Posted on Jan 06, 2021, 9 a.m.
Researchers from Yale-NUS College find that viewing interests as developable, not fixed, can help people make connections among diverse fields that others might miss, with implications for innovation.
From climate change to the ongoing pandemic and beyond, the issues facing today’s world are increasingly complex and dynamic. Yet solving problems like these – which interweave social, environmental, physical, and political factors – requires new approaches that extend beyond traditional ways of thinking. It requires people to draw upon and integrate seemingly disparate areas of knowledge, such as the arts and the sciences. This kind of integrative thinking, or the ability to combine knowledge from diverse fields, is critical for generating effective, innovative solutions to tackle local and global problems. A study led by Yale-NUS College Assistant Professor of Psychology, Paul A. O’Keefe, found that having a “growth mindset of interest” may spark this type of innovation.
Asst Prof O’Keefe, who also holds a courtesy appointment with the National University of Singapore (NUS) Business School, had established in an earlier set of studies that people hold different beliefs about the nature of interest. Those with a growth mindset of interest tend to believe that interests can be developed and cultivated, while those with a fixed mindset of interest tend to believe that interests are inherent and simply need to be ‘found.’ In their foundational research, they showed that those with a growth mindset were more open to areas outside of their core, pre-existing interests than were those with a fixed mindset.
Building on these findings, the latest research examined how a growth mindset of interest can boost integrative thinking across the traditional disciplinary boundaries of arts and sciences. Conducted by a team from Yale-NUS College, comprising Asst Prof O’Keefe, Senior Research Fellow E. J. Horberg and Yale-NUS alumni Anandita Sabherwal, Gabrielle C. Ibasco, and Adlin Binti Zainal, this new research was recently published in Organizational Behavior and Human Decision Processes.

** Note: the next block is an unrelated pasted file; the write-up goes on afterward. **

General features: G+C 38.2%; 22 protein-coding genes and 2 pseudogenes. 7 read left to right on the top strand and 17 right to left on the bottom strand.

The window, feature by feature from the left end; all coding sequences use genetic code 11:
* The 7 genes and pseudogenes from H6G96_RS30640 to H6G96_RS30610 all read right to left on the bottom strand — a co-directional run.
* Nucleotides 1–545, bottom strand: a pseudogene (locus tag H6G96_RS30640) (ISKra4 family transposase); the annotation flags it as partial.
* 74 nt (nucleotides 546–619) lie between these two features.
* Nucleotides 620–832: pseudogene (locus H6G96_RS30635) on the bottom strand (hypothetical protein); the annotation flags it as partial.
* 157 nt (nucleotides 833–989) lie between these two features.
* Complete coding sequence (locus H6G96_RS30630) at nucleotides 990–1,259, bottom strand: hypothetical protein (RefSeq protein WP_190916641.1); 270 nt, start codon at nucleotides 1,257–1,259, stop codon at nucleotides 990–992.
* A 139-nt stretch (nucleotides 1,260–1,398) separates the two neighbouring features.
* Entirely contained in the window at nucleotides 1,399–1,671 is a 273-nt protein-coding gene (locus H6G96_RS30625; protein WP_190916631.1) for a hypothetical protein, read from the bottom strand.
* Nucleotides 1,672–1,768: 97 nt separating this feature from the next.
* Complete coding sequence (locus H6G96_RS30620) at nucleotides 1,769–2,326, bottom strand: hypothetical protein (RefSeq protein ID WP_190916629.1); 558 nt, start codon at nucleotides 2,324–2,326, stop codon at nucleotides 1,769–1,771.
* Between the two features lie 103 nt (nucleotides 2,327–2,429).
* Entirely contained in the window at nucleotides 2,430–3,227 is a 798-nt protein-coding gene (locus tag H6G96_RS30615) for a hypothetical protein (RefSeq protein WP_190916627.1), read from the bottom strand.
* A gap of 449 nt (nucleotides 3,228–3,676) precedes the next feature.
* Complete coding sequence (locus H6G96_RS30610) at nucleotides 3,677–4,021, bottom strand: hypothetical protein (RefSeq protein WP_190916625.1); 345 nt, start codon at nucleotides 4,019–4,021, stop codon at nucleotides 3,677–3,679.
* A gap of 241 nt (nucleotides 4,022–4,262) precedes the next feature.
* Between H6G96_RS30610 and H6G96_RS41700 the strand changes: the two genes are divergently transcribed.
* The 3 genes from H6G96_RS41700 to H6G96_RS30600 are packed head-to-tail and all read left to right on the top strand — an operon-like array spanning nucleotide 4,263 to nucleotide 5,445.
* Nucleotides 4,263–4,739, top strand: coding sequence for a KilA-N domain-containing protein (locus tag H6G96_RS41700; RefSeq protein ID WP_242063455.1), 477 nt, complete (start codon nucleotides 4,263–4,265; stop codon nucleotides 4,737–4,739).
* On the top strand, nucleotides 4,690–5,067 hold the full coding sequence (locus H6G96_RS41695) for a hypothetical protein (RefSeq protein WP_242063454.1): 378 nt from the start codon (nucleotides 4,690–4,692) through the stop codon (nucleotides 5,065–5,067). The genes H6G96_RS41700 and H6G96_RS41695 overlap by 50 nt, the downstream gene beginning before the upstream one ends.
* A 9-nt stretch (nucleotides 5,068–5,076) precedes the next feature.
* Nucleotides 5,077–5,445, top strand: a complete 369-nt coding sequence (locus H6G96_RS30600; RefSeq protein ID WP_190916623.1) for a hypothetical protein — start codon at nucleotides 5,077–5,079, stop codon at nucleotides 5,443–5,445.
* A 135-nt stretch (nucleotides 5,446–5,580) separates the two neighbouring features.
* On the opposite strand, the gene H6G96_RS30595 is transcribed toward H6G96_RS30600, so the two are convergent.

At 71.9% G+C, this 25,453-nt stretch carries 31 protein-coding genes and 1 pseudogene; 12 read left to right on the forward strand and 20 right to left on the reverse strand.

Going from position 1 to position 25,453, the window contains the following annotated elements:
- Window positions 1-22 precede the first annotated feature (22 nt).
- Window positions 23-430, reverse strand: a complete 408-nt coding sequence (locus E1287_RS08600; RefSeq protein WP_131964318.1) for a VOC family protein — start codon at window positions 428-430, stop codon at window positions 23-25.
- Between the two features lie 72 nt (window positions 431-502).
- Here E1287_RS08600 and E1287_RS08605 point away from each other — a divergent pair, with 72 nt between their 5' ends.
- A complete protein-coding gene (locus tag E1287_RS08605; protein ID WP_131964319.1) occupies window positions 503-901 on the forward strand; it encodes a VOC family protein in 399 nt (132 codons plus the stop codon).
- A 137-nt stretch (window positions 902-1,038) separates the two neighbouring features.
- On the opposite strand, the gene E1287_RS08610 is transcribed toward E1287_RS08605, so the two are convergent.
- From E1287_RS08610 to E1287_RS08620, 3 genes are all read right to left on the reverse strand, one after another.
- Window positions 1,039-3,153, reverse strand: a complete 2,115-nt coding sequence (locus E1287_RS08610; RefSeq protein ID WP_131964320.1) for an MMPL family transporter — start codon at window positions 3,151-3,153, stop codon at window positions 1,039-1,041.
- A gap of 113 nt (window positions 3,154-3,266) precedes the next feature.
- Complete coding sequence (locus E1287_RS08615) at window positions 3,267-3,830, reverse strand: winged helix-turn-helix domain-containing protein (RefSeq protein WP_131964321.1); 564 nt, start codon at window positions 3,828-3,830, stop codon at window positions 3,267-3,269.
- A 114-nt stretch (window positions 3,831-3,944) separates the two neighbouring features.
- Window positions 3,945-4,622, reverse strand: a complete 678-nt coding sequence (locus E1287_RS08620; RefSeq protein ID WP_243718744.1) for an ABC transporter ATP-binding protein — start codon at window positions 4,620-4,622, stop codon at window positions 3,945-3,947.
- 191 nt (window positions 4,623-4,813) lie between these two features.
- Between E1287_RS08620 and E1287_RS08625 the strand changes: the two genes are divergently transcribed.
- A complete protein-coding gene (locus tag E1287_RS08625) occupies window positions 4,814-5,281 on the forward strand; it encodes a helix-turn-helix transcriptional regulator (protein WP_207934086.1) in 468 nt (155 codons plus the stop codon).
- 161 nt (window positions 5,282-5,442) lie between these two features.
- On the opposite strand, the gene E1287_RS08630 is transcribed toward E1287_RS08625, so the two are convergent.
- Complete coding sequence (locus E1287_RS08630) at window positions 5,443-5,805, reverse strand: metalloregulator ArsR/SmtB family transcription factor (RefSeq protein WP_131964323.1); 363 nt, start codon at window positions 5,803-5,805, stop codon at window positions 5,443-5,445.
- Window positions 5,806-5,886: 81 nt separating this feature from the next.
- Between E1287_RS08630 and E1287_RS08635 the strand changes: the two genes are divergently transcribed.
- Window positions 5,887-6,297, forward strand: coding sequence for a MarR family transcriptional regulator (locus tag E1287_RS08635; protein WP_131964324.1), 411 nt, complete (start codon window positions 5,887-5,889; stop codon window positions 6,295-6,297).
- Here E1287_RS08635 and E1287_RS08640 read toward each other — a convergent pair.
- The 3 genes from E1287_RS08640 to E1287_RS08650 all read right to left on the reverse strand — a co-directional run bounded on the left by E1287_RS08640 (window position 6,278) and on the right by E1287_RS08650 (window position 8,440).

The study found that a growth mindset of interest can increase people’s tendency and ability to generate ideas that bridge their well-established area of interest (say, in the arts) with one outside of it (like the sciences). For example, in one task, research participants were instructed to create new college majors by combining two or more existing academic Arts or Science programmes at their university. After coding and analysing the ideas they generated, the team found that people with a growth, as compared to a fixed, mindset of interest were more likely to bridge programmes across the arts and sciences to create new majors like computational linguistics – the use of computer modelling to understand natural language – rather than creating majors that drew from only one of those areas, like computational chemistry – the use of computer modelling to understand chemical processes. The analysis also revealed higher quality integrative ideas from individuals with a growth mindset.